Our dining experience at Le Petit Paris, Chicago.


So when my mom and I went to Chicago for labor day weekend, she wanted to go to a French restaurant while we were there. Before we left I looked up a few, and focused on those that were affordable and had the most authentic menus. We decided on Le Petit Paris.  Per the write up online, this was truly a unique experience. By unique, I mean one of the most ridiculous dinners we’ve had to date.

First of all this place was difficult to find from the direction in which we were coming.  After noticing a small neon sign in a window of what looked to be an apt complex or office building, we went through one set of doors, looking for the door to this restaurant.  Wedged in the corner, I noticed a door with a Zagat sticker on it. Upon walking in, we were greeted by the owner, Alain. He was huffy and always seemed to have better things to do unless it involved singing along with the French music he had blaring early in the evening. What’s more is that all of the clientele seemed to coo and fawn over him. The restaurant looked like the AAA on Colorado Blvd. You either know exactly what I’m talking about or have no idea. If the latter is the side on which you fall, let me sum up.  The whole place looked like a converted office space, dark wood paneling, and dark carpet. French flags were everywhere, lest we forget the cuisine. The tables were nice though with tablecloths etc.

We were meeting one of my oldest and dearest friends, so we said there would be three of us. Alain grabbed an extra chair to add to a two-person table, but there was plenty of room. As soon as us two sat down, he kept circling the table, gruffly asking if our third party had shown up yet. Obviously, the empty chair to my right wasn’t indicator enough. We ordered wine and an app to get to him to go away. It seemed to work. My mom started in on the bread and still swears it’s the best bread she’s had outside of France.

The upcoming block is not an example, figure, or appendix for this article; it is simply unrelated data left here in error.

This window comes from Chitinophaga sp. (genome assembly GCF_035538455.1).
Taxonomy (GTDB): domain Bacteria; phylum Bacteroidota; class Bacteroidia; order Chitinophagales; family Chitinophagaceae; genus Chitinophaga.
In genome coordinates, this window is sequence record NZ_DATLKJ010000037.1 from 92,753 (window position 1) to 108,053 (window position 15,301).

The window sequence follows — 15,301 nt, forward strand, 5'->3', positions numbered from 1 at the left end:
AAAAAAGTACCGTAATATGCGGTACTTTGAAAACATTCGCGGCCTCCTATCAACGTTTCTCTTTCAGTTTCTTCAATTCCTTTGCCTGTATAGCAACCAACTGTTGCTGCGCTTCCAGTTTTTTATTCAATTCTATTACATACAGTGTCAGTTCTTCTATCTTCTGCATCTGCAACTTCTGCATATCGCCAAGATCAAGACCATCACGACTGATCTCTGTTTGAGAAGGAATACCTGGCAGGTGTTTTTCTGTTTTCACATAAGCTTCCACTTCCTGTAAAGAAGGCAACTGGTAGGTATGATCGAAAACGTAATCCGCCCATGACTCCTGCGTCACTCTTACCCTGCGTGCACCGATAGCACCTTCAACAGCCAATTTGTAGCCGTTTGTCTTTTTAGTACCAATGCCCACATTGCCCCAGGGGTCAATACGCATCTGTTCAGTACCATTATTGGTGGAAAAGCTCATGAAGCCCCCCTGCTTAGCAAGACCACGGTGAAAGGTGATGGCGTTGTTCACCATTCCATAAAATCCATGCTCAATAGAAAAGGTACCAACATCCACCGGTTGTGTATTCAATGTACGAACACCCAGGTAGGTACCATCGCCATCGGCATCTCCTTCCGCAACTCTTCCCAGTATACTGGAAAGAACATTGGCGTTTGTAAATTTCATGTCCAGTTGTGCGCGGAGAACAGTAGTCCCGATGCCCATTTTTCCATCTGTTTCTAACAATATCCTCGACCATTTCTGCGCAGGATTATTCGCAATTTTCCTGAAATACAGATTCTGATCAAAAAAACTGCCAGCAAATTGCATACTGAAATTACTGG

After my friend Erin eventually arrived, we perused the menu, and accompanying specials list.  My mom chose the beef bourguignon (beef stew) and Erin and I chose the canard a l’orange (orange duck). The waiter, Jeff, returns to tell Erin and me that they are out of duck. I then choose the steak and Erin, the Mahi Mahi off the specials menu. This time Alain returns to our table with a folded menu, telling us he’s out of the steak and the Mahi Mahi. He doesn’t apologize mind you. He’s put out really. “Look“ he says, “I have 28 items on the menu, I can’t keep them all available all the time.” I find this amazingly absurd. I ask him if he has the filet. He says yes. I ask him again if he’s sure. He says yes. Erin ordered the salmon.

Well Jeff the waiter feels the need to assure us that the food at this place is phenomenal and that he used to work at some other fru fru restaurant that we didn’t know about and that this place has the best food. Going on about how everything is so fresh and brought in daily. My mom keeps pressing him about the bread because I’m pretty sure she’d buy stock in whatever bakery created the delicious morsels she couldn’t keep out of her mouth. Of course, Jeff doesn’t know. It’s something of a secret apparently. Along with what items on the menu might actually be available. Jeff keeps coming back to tell us inane details about the restaurant. For example, the restaurant was expecting a party of 18 and a party of 22. There were only 4 people working there, so we were interested to see how awesome that would turn out.